The Smithsonian National Museum of African American History and Culture has an extensive section of scholarly writing on the unique history of race in the United States. Below are a few excerpts.
“The world got along without race for the overwhelming majority of its history. The U.S. has never been without it.” DAVID R. ROEDIGER
The term “race,” used infrequently before the 1500s, was used to identify groups of people with a kinship or group connection. The modern-day use of the term “race” is a human invention.
The concept of “race,” as we understand it today, evolved alongside the formation of the United States and was deeply connected with the evolution of two other terms, “white” and “slave.” The words “race,” “white,” and “slave” were all used by Europeans in the 1500s, and they brought these words with them to North America. However, the words did not have the meanings that they have today. Instead, the needs of the developing American society would transform those words’ meanings into new ideas.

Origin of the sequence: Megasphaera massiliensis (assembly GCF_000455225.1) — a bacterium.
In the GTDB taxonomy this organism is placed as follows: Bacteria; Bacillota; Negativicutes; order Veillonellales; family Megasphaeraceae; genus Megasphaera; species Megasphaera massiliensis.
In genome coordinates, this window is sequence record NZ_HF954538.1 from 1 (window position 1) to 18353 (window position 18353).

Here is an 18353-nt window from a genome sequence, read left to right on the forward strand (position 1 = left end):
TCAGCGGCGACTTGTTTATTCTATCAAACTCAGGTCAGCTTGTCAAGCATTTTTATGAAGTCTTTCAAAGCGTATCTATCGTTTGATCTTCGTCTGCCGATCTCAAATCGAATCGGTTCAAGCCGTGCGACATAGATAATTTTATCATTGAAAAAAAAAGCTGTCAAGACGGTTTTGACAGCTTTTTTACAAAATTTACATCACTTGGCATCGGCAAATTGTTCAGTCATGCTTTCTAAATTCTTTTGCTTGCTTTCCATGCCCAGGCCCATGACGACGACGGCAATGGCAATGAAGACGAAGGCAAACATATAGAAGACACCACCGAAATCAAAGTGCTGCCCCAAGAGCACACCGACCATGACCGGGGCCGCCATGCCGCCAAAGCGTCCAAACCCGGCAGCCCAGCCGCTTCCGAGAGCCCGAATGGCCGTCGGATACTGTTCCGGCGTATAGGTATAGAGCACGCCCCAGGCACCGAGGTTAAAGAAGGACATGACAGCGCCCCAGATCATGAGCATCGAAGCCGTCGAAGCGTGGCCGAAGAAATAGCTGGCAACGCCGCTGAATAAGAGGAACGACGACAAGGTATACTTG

European colonists’ use of the word “white” to refer to people who looked like themselves, grew to become entangled with the word “race” and “slave” in the American colonies in the mid-1660s. These elites created “races” of “savage” Indians, “subhuman” Africans, and “white” men. The social inventions succeeded in uniting the white colonists, dispossessing and marginalizing native people, and permanently enslaving most African-descended people for generations. Tragically, American culture, from the very beginning, developed around the ideas of race and racism.